# Tree - Flatten Binary Tree to Linked List

All diagrams presented herein are original creations, meticulously designed to enhance comprehension and recall. Crafting these aids required considerable effort, and I kindly request attribution if this content is reused elsewhere.

Difficulty: Hard

DFS

## Problem

Given the `root`

of a binary tree, flatten the tree into a “linked list”:

- The “linked list” should use the same
`TreeNode`

class where the`right`

child pointer points to the next node in the list and the`left`

child pointer is always`null`

. - The “linked list” should be in the same order as a
**pre-order****traversal**of the binary tree.

**Example 1:**

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Input: root = [1,2,5,3,4,null,6]
Output: [1,null,2,null,3,null,4,null,5,null,6]

## Solution

The solution to this problem is not complicated, the code also is just few lines and simple to understand however you still may need to run this few time to fully grasp the idea.

Here is a diagram to start. We are going to use the `TreeNode`

as double linked list and simple set the `left`

pointer to `None`

to flatten it. As per the diagram, we are going to **insert** the left flatten subtree in between the root and its right sub tree.

The base case is simple, just return `None`

for leaf nodes. Remember is code is inside our `dfs()`

function.

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if not root:
return None

We need to traverse all the way to the left leaf node as the problem statement indicates the ordering should be same as pre-order traversal. We will get the left most and right most node. Here is a diagram to understand this better.

- We are at the
`root`

node (pink)- The
`root.left`

is`3`

(Orange) - The
`root.right`

is`4`

(Green)

- The
**Traverse**- Find the
`left_most`

node (`3`

) [Red] - Find the
`right_most`

node (`5`

) [Blue]

- Find the
**Reassign**- Now we need to align them.
`left_most.right`

should point to`right_most`

`root.right`

should be`root.left`

- Finally,
`root.left`

should be`None`

- Now we need to align them.

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leftmost_leaf = dfs(root.left)
rightmost_leaf = dfs(root.right)

If the `root.left`

is not `None`

then we need to switch its position in between current `root`

’s `right`

and the `root`

itself.

The

`leftmost_leaf`

should already be flatten unless it’s a single leaf node.

Point the end of the `leftmost_leaf`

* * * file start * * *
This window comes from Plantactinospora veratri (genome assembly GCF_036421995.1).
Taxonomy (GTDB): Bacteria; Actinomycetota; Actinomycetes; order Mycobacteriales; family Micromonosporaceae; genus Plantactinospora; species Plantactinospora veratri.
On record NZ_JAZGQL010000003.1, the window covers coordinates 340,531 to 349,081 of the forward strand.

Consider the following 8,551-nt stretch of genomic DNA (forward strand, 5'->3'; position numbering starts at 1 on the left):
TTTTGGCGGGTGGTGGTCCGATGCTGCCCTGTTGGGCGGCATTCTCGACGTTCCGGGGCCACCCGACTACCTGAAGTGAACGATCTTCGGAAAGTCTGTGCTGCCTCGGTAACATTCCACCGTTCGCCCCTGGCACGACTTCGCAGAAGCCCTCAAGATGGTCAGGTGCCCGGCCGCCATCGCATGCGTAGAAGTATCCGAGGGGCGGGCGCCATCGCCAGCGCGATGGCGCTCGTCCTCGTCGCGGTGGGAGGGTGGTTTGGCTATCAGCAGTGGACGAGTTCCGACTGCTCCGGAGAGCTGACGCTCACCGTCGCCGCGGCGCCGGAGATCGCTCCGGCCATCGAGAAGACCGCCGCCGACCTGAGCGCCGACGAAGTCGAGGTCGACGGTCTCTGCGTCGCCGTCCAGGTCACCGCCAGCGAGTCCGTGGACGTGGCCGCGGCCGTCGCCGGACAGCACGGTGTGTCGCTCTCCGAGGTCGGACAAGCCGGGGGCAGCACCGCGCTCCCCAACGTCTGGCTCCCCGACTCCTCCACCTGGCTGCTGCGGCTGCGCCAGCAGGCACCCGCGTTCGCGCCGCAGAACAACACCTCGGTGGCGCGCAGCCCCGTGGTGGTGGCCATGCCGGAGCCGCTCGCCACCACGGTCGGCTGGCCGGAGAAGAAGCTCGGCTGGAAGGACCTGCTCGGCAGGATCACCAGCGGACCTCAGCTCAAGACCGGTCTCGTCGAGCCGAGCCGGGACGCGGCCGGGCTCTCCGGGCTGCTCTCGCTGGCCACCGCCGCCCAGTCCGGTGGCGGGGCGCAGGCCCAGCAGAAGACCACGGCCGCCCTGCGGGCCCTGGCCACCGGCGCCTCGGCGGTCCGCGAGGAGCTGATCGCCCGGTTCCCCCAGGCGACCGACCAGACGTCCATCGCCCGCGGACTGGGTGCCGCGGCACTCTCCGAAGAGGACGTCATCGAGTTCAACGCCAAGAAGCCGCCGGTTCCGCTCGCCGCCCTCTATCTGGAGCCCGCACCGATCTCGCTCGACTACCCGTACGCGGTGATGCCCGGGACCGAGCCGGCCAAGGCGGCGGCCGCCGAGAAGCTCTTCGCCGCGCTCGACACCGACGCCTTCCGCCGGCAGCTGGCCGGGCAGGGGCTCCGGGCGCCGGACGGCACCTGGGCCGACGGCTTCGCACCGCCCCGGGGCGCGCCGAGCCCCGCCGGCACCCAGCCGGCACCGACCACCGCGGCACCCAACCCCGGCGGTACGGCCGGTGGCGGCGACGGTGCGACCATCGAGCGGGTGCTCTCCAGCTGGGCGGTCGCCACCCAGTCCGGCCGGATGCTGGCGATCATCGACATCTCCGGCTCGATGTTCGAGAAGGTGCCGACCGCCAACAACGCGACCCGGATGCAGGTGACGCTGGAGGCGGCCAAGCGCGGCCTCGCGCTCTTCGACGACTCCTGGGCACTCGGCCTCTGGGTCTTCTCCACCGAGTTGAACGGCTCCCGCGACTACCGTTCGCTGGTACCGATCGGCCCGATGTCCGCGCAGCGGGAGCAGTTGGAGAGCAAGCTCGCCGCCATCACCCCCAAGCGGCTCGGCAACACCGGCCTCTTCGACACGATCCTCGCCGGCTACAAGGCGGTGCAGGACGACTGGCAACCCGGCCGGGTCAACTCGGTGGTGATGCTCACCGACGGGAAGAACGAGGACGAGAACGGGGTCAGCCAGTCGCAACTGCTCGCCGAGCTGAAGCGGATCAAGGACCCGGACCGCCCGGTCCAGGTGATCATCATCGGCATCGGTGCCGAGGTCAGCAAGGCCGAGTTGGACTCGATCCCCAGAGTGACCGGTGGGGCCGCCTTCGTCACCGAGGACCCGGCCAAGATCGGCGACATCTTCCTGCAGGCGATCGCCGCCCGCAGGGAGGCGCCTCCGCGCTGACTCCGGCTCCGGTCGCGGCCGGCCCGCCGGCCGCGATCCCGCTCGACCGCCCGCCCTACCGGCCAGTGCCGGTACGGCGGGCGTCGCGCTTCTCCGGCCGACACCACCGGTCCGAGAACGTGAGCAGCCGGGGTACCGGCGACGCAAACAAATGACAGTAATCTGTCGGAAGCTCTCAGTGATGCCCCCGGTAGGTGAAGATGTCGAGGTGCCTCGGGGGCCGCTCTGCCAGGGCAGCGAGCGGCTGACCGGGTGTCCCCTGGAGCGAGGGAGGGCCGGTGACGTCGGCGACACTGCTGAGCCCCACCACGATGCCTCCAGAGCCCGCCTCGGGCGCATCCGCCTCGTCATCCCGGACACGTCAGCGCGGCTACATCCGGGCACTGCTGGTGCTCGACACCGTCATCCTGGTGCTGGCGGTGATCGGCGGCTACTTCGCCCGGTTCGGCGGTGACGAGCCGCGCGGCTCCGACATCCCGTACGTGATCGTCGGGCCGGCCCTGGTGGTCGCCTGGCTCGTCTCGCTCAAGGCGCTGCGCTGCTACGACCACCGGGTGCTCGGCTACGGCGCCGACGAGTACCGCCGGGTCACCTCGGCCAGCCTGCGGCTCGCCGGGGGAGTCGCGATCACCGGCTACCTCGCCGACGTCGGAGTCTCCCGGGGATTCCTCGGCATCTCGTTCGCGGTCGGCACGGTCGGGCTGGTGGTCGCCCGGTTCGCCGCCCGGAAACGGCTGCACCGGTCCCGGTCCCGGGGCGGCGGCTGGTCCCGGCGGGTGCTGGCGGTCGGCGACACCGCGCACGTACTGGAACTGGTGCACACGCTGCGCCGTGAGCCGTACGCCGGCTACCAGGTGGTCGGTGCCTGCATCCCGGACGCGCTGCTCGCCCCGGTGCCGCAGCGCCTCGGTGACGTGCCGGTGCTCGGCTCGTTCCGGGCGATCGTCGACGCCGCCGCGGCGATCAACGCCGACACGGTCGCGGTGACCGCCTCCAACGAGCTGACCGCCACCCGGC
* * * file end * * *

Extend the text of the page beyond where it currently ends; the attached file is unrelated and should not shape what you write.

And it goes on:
to the `right`

of the current `root`

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if root.left:
leftmost_leaf.right = root.right

Then, repoint `root`

’s `right`

to its `left`

The

`root.left`

won’t be always same as`leftmost_leaf`

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root.right = root.left

Finally, set the `root.left`

to `None`

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root.left = None

The last part is very important. Here we will decide what to return. If the `rightmost_leaf`

is not `None`

, mean the `root`

has a `right`

sub-tree. So we want to return the `rightmost_leaf`

of it. Lets review the same diagram here, when we are processing the node `2`

, we want to return where the right of the node `1`

can be connected and thats node `4`

which is the `rightmost_leaf`

of node `2`

.

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if rightmost_leaf:
return rightmost_leaf

In case the `rightmost_leaf`

is `None`

, say we didn’t have node `4`

in the tree. Then we want to return the `leftmost_leaf`

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elif leftmost_leaf:
return leftmost_leaf

For the leaf nodes we are going to return the `root`

node itself.

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else:
return root

## Final Code

Here is the full code.

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# class TreeNode:
# def __init__(self, val=0, left=None, right=None):
# self.val = val
# self.left = left
# self.right = right
def flatten(root):
def dfs(root):
if not root:
return None
leftmost_leaf= dfs(root.left)
rightmost_leaf= dfs(root.right)
if root.left:
leftmost_leaf.right= root.right
root.right = root.left
root.left = None
# Converting all the if else to one line
return rightmost_leaf or leftmost_leaf or root
dfs(root)